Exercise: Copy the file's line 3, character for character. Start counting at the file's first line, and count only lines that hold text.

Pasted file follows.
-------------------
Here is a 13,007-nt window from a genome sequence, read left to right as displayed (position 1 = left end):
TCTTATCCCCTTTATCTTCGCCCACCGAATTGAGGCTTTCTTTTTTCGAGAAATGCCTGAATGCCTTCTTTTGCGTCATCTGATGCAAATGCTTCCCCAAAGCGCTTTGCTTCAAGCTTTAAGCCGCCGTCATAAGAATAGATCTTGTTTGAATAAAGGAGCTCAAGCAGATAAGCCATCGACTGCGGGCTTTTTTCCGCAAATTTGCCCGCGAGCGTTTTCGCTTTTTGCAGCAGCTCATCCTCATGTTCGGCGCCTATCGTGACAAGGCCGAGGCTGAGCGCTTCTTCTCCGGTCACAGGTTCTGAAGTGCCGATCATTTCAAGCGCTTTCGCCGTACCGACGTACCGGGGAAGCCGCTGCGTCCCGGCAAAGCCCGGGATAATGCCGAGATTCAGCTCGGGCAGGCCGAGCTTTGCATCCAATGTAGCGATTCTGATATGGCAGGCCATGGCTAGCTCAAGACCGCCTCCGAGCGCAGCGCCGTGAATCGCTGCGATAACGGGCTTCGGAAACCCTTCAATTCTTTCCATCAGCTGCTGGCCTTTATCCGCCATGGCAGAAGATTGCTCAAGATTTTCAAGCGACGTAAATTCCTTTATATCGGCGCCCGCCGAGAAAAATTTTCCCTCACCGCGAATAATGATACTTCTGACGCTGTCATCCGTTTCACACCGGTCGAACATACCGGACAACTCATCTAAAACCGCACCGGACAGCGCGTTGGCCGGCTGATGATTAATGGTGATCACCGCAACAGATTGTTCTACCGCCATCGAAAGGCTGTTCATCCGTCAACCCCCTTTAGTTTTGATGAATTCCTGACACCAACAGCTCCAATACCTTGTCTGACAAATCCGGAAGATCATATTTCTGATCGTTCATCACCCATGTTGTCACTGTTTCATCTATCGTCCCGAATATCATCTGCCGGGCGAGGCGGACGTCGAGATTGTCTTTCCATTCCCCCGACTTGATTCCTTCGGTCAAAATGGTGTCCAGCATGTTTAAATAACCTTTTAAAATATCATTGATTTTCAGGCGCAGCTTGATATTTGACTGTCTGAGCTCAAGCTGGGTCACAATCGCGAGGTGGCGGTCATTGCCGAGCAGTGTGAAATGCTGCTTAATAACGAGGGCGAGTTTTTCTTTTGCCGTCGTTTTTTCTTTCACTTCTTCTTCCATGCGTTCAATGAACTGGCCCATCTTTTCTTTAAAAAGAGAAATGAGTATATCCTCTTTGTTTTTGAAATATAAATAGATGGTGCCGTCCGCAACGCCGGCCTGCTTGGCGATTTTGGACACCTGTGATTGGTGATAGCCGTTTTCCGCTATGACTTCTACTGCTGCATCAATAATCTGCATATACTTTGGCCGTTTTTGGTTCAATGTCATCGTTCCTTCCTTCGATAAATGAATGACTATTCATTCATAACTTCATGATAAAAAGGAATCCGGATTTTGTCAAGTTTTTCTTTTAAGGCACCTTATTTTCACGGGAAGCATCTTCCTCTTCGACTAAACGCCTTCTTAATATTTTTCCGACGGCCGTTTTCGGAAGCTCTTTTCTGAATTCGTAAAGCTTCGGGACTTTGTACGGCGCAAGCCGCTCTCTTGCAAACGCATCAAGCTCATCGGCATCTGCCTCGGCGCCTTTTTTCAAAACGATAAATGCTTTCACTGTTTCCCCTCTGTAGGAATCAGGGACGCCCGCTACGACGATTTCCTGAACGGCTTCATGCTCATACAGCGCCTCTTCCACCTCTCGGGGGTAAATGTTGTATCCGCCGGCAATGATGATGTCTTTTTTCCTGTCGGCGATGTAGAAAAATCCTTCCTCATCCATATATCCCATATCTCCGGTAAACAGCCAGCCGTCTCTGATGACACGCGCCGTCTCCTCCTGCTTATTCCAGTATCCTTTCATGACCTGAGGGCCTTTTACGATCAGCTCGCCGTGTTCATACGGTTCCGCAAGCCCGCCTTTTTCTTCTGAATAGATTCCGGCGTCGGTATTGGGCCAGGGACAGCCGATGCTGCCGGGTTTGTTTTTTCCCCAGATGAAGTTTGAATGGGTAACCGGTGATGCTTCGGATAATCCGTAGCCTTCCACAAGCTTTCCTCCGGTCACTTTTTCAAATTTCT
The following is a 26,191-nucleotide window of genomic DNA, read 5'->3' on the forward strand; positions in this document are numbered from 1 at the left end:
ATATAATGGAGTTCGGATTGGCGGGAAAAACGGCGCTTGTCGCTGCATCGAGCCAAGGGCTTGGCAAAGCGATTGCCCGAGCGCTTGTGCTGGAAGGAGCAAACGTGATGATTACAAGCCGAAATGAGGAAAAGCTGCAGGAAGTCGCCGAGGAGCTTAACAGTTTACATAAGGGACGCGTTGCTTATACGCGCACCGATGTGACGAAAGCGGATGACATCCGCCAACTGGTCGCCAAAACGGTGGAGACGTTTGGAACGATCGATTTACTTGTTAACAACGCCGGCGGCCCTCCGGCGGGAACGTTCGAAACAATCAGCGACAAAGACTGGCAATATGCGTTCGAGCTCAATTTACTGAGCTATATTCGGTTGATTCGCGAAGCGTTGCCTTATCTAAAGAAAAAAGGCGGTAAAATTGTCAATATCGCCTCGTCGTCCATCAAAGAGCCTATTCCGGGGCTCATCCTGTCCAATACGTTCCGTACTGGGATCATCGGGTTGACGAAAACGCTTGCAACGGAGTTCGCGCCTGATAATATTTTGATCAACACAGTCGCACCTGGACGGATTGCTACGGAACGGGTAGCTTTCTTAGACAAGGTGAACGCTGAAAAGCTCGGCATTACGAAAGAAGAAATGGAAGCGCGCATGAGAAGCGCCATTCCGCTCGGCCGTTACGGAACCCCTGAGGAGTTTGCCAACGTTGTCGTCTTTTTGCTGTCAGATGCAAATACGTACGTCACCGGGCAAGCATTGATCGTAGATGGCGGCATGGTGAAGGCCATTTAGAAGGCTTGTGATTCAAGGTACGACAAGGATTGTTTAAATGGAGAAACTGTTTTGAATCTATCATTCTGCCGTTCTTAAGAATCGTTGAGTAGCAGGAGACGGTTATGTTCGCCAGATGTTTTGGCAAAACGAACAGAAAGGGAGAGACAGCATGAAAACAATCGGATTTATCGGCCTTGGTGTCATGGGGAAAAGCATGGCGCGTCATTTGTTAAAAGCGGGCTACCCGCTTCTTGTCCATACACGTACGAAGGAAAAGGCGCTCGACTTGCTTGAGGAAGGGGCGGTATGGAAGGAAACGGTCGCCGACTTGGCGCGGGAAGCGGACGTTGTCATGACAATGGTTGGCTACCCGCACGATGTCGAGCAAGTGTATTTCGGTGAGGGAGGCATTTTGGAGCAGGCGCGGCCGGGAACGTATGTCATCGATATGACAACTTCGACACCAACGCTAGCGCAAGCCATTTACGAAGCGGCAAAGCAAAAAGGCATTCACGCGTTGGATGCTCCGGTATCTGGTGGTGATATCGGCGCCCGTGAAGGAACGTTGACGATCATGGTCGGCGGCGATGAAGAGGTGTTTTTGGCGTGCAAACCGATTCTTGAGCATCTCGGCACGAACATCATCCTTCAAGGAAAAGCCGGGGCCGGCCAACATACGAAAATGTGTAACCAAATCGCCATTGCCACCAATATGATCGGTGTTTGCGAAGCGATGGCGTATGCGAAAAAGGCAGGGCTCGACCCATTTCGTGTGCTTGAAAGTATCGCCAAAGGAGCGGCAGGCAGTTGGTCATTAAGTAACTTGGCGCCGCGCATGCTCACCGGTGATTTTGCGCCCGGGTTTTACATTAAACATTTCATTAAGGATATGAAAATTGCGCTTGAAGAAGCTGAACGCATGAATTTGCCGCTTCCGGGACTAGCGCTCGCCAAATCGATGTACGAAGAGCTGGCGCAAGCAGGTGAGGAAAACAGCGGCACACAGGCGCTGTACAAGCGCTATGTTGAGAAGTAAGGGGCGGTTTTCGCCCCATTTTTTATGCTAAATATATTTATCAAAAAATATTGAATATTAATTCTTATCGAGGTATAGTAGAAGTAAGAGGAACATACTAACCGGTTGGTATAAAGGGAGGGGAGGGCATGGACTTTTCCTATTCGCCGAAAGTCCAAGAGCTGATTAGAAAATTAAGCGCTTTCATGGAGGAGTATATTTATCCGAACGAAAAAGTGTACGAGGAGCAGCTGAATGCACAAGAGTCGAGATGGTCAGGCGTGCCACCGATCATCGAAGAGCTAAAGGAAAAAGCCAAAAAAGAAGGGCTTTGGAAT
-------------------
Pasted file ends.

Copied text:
The following is a 26,191-nucleotide window of genomic DNA, read 5'->3' on the forward strand; positions in this document are numbered from 1 at the left end: